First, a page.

East Literature Club Makes Book Recommendations for May

East Literature Club is a club at Cherry Hill East dedicated to people who love reading.

Eric Li ('23)

East Literature Club is a club at Cherry Hill East dedicated to people who love reading.

Paradise Lost – Review by Grant Yoon (‘23)
Milton’s Paradise Lost, despite being over three hundred years old, stays the passage of time with its intense and complex allegorical features. There is much to praise of Milton’s epic; the clear physical images conjured by the text’s descriptive language, the strength of its metaphors and allusions, the incorporation of classical mythology into a Christian context, and the strength of its allegorical figures (Satan especially, who receives unexpectedly human motives). With strikingly similar themes to modern artists who question the benevolence of the Christian God, Milton’s portrayal of God as well as Satan were extremely controversial in their inquisitive nature. God’s accountability for the fall of mankind is put at odds, with Milton’s explanation for the contradiction between God’s omnipotence and free will being explicitly recognized, and not fully answered by the text. The Almighty in Paradise Lost claims that since humans are warned about the coming temptation, they will be responsible for their fall. However, He knows before the fact that mankind will commit the Original Sin, contradicting the given explanation of free will with the logical proof of its negative. Similarly, the depiction of Satan as something other than the manifestation of pure evil, instead characterized by ambition and self-righteousness, then revenge, awarded the epic fervent criticism by religious figures of the time. Though adjusting to the convoluted syntax of Milton’s verse may initially be difficult, taking the time to develop appreciation for the poet’s style yields a work that displays some of the immense power of the various aspects of poetry, such as its capacity in syntax, trope, and diction in lending extremely specific meaning to the poet’s message; Paradise Lost is a beautiful example of the concise and visceral expression that only good verse can convey.

Maus – Review by Jamie McManmon (‘23)
Recent controversy surrounding the removal of the graphic novel Maus from some school curriculums around America raise the question of whether or not this novel is even worth a read. The answer is a tremendous “YES.” Art Speigelman was an established comic artist before his novel was published, as he was famously the creator of the Garbage Pail Kids. However, this step into nonfiction is considered his magnum opus. In the novel, Speigelman tells his own father’s story o surviving the Holocaust, but in a stylized way through depicting Jews as mice, Nazis as cats, and other nationalities as pigs and dogs.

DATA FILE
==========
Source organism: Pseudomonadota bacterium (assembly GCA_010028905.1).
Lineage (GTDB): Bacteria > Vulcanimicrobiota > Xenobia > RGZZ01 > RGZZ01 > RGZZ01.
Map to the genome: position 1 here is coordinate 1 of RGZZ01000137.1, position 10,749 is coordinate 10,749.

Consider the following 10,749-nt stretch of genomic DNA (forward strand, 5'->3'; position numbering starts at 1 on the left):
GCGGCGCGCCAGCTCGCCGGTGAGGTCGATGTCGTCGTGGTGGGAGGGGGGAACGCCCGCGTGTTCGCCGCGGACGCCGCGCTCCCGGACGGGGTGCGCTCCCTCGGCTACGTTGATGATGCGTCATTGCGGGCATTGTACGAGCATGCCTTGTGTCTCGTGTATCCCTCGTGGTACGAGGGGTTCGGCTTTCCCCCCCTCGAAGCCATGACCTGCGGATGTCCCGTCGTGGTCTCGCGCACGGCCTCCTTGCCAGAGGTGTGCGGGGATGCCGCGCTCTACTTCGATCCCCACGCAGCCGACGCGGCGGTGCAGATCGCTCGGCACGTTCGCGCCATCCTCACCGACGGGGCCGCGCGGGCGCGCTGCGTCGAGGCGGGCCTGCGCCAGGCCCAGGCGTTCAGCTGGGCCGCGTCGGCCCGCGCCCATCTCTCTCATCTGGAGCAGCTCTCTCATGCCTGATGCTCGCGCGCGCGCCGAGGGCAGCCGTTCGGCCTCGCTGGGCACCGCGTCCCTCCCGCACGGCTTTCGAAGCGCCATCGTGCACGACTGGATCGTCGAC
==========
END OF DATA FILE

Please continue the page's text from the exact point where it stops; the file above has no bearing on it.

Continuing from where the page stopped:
This graphic novel manages to set itself apart from others in the Holocaust nonfiction genre not only through its medium, but also its themes. In an uncommon move for the genre, Speigelman sets part of his story in his own time, telling the story of himself and his father alongside the flashbacks to the Holocaust. This move is framed through Speigelman attempting to get his father to break his silence and tell him about his experience, but is really a method to unpack the generational trauma caused by the genocide. The novel tells both the story Speigelman’s father during the time he spent in Auschwitz, and in the modern day to show how the pain impacted him. The reader comes away from the book realizing that many survivors never really left those camps.

Romeo and Juliet – Review by Matthew Wang (‘25)
The name “Shakespeare” resonates with many people with his notable and attractive dramas such as “Hamlet” and “Macbeth” but there is no more famous play that Shakespeare wrote than that of Juliet and her Romeo. First premiered in 1597, The Tragedy of Romeo and Juliet follows not two lovers but two families and their rivalry, the Montagues and Capulets in the setting of fair Verona. In fact, Romeo Montague and Juliet Capulet were just two unfortunate protagonists destined as star-crossed lovers from these two feuding families. The tragedy begins by introducing and emerging the age-old blood feud followed by Romeo’s grievances for love, specifically for a girl named Rosaline. In his pursuit along with best friends Benvolio and Mercutio, he meets Juliet, a refined girl, and Romeo’s eyes and heart fall for her and Juliet in return. Their relationship and the trials they must face ultimately lead to their untimely deaths and the eventual reconciliation of their feuding families.

The Tragedy of Romeo and Juliet is often considered the greatest love story ever written, with many sources of media going as far as making this story a format for movies as well as being home to many of the finest scenes in literature. In all its pursuits, Romeo and Juliet’s death-fated relationship teaches that love is not something taken for granted and should be appreciated, for we only know how long we can have them. Besides that, the tragedy also plays with the concepts of fate versus free will, hate and violence, and even family which represents the relationships between characters who blame free will over fate or are more inclined to solve problems by violence and even how each person’s relationships with the two protagonists often show how life was viewed during 14th century times. The tragedy also responds to Shakespeare’s intelligence and clever use of wording as of course, he is first and foremost a poet. Many readers will find the Shakespearean language hard to read and Romeo and Juliet is no different. Shakespeare’s use of iambic pentameter and making sonnets only give the dialogue for the tragedy a more romantic sense.